Five men were injured with live bullets in the bottom part of the body, and journalists were forbidden to cover the incident.

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Gaza Support Rally, The Netherlands
utrecht
By Reinier van Oorsouw
10 Aug 2014

August 10, 2014 Utrecht, Netherlands In downtown Utrecht, the fourth largest city in the Netherlands, a pro-Palestine rally was held as a show of solidarity for the population of Gaza, who are currently under siege by the Israeli army.

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Gaza Paramedics Evacuate Civilians fr...
Gaza City
By adrian
06 Aug 2014

July 19-20, 2014
Gaza City

Paramedics from the Red Crescent Center in Gaza City brave shell fire and street battles to evacuate civilians trapped in the volatile Shajaya area. Throughout the Operation Protective Edge, paramedics have been killed and injured while on duty. Often, paramedics are the only people willing to risk entering dangerous areas to evacuate stranded civilians. This photo story follows a crew of Gaza City's paramedics over the course of a dangerous night in Gaza.

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Thousands Rally for Gaza Outside the ...
Washington D.C.
By Wes Bruer
04 Aug 2014

Thousands of supporters of Palestine rallied to the White House to protest the U.S. Government's support of the Israeli military which is carrying out military operations in Gaza leading the many civilian deaths. Prominent speakers such as activist and professor Dr. Cornell West and Director of the Council of American-Islamic Relations Nihad Awad decried U.S. involvement in the conflict and called on President Obama to stop all aid to Israel as thousands chanted from the filled streets lining the White House.

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Funeral of Udai Nafez
Rafat, Palestinian Territories
By Eyad Jadallah
02 Aug 2014

Palestinian women mourn during the funeral of 19-year-old Udai Nafez, killed during clashes with Israeli forces in Saffa a village west of Ramallah, in the West Bank village of Rafat on August 2, 2014. Israeli forces shot dead two Palestinians during separate clashes in the northern and central West Bank on Friday . Photo By: Eyad Jadallah

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Funeral of Udai Nafez
Rafat, Palestinian Territories
By Eyad Jadallah
02 Aug 2014

Mourners and relatives carry the body of 19-year-old Palestinian Udai Nafez, killed during clashes with Israeli forces in Saffa a village west of Ramallah, during his funeral in the West Bank village of Rafat on August 2, 2014. Israeli forces shot dead two Palestinians during separate clashes in the northern and central West Bank on Friday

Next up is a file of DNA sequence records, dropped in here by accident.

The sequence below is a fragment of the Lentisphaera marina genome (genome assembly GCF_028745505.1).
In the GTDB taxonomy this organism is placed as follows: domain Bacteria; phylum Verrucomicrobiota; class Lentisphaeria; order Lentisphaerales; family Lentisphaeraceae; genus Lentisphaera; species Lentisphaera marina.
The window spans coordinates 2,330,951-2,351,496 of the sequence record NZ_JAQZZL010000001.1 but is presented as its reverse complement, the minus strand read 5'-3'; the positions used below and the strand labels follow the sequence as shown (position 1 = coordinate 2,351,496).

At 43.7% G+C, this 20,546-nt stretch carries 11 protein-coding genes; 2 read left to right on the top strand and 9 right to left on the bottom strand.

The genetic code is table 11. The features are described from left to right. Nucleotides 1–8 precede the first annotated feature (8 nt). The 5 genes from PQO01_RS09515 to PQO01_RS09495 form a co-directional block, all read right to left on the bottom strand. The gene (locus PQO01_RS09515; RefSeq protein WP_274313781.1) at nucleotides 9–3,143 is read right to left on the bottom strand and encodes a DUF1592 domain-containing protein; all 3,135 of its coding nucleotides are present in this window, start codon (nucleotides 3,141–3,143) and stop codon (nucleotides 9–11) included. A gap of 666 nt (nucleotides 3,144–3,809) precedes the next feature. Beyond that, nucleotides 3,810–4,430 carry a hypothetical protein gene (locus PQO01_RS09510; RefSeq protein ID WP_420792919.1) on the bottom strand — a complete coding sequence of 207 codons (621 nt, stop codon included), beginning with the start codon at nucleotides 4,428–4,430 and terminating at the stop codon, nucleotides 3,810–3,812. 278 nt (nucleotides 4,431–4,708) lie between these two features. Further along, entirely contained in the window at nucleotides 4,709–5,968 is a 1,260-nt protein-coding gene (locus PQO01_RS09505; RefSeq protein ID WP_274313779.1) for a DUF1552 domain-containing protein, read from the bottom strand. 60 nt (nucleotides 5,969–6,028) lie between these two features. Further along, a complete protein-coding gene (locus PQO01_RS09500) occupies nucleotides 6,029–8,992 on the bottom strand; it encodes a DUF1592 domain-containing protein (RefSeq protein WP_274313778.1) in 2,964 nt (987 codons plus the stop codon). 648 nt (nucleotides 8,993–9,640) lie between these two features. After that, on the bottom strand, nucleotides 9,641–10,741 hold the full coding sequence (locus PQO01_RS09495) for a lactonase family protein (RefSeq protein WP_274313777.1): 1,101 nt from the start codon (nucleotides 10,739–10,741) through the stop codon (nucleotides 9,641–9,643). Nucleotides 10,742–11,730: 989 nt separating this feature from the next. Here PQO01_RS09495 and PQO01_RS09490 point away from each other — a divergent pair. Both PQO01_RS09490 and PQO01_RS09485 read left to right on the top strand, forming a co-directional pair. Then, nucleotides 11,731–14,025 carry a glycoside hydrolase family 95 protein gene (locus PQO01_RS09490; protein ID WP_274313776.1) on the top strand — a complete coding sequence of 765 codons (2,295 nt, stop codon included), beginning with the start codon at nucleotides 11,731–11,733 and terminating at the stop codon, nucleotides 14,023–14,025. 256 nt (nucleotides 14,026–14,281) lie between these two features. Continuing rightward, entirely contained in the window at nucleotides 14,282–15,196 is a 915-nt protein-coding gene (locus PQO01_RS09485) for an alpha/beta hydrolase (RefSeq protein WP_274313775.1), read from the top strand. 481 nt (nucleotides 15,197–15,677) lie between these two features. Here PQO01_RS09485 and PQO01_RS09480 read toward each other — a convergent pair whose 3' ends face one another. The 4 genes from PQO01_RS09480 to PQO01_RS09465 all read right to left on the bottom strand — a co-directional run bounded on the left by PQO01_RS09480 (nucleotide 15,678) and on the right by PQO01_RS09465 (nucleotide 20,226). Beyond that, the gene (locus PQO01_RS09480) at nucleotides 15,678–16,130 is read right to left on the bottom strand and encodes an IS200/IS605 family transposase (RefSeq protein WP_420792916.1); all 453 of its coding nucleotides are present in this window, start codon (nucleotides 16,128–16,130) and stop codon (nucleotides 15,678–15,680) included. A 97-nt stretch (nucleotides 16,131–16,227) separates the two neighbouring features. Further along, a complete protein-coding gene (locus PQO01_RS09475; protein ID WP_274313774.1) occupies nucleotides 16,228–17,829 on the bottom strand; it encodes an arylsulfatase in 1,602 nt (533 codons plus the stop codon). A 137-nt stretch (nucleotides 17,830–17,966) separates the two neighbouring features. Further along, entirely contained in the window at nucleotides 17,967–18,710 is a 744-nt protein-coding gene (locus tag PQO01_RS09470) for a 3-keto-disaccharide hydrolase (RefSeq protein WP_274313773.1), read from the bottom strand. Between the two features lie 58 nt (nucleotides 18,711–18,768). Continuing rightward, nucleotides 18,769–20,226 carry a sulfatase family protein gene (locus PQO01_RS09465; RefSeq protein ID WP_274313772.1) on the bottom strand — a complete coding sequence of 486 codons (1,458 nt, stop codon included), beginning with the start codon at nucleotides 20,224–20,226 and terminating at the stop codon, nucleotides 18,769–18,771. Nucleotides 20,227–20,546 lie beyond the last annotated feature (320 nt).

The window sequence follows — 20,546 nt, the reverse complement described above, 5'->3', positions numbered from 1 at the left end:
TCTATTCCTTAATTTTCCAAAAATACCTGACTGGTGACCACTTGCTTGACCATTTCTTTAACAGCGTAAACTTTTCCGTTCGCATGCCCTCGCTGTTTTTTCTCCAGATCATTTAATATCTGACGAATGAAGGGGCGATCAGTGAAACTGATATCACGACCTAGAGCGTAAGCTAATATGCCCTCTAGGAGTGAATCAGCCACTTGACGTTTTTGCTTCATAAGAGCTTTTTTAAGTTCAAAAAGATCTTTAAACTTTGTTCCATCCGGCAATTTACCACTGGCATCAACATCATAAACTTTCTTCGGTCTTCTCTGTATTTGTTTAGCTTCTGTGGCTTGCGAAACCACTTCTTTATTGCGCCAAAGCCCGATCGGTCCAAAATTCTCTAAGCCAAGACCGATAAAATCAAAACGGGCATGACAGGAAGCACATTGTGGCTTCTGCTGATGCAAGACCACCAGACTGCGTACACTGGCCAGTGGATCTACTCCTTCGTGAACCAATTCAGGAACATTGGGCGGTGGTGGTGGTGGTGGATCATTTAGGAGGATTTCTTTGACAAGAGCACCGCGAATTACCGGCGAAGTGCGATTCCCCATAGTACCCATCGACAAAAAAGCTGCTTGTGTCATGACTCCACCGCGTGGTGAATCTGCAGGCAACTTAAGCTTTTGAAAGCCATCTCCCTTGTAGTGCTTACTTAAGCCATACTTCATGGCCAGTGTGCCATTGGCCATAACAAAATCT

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Act pro-Palestine in Sao Paulo
By Juliana Spinola
27 Jul 2014

July 27, 2014
Sao Paulo, Brazil

Hundreds of people came together for an event organized by the Palestinian community in Sao Paulo, to demand the end of Israeli attacks in Gaza.

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Act pro-Palestine in Sao Paulo
By Juliana Spinola
27 Jul 2014

July 27, 2014
Sao Paulo, Brazil

Hundreds of people came together for an event organized by the Palestinian community in Sao Paulo, to demand the end of Israeli attacks in Gaza.

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Act pro-Palestine in Sao Paulo
By Juliana Spinola
27 Jul 2014

July 27, 2014
Sao Paulo, Brazil

Hundreds of people came together for an event organized by the Palestinian community in Sao Paulo, to demand the end of Israeli attacks in Gaza.

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Act pro-Palestine in Sao Paulo
By Juliana Spinola
27 Jul 2014

July 27, 2014
Sao Paulo, Brazil

Hundreds of people came together for an event organized by the Palestinian community in Sao Paulo, to demand the end of Israeli attacks in Gaza.

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Act pro-Palestine in Sao Paulo
By Juliana Spinola
27 Jul 2014

July 27, 2014
Sao Paulo, Brazil

Hundreds of people came together for an event organized by the Palestinian community in Sao Paulo, to demand the end of Israeli attacks in Gaza.

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Act pro-Palestine in Sao Paulo
By Juliana Spinola
27 Jul 2014

July 27, 2014
Sao Paulo, Brazil

Hundreds of people came together for an event organized by the Palestinian community in Sao Paulo, to demand the end of Israeli attacks in Gaza.

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Act pro-Palestine in Sao Paulo
By Juliana Spinola
27 Jul 2014

July 27, 2014
Sao Paulo, Brazil

Hundreds of people came together for an event organized by the Palestinian community in Sao Paulo, to demand the end of Israeli attacks in Gaza.

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Act pro-Palestine in Sao Paulo
By Juliana Spinola
27 Jul 2014

July 27, 2014
Sao Paulo, Brazil

Hundreds of people came together for an event organized by the Palestinian community in Sao Paulo, to demand the end of Israeli attacks in Gaza.

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Act pro-Palestine in Sao Paulo
By Juliana Spinola
27 Jul 2014

July 27, 2014
Sao Paulo, Brazil

Hundreds of people came together for an event organized by the Palestinian community in Sao Paulo, to demand the end of Israeli attacks in Gaza.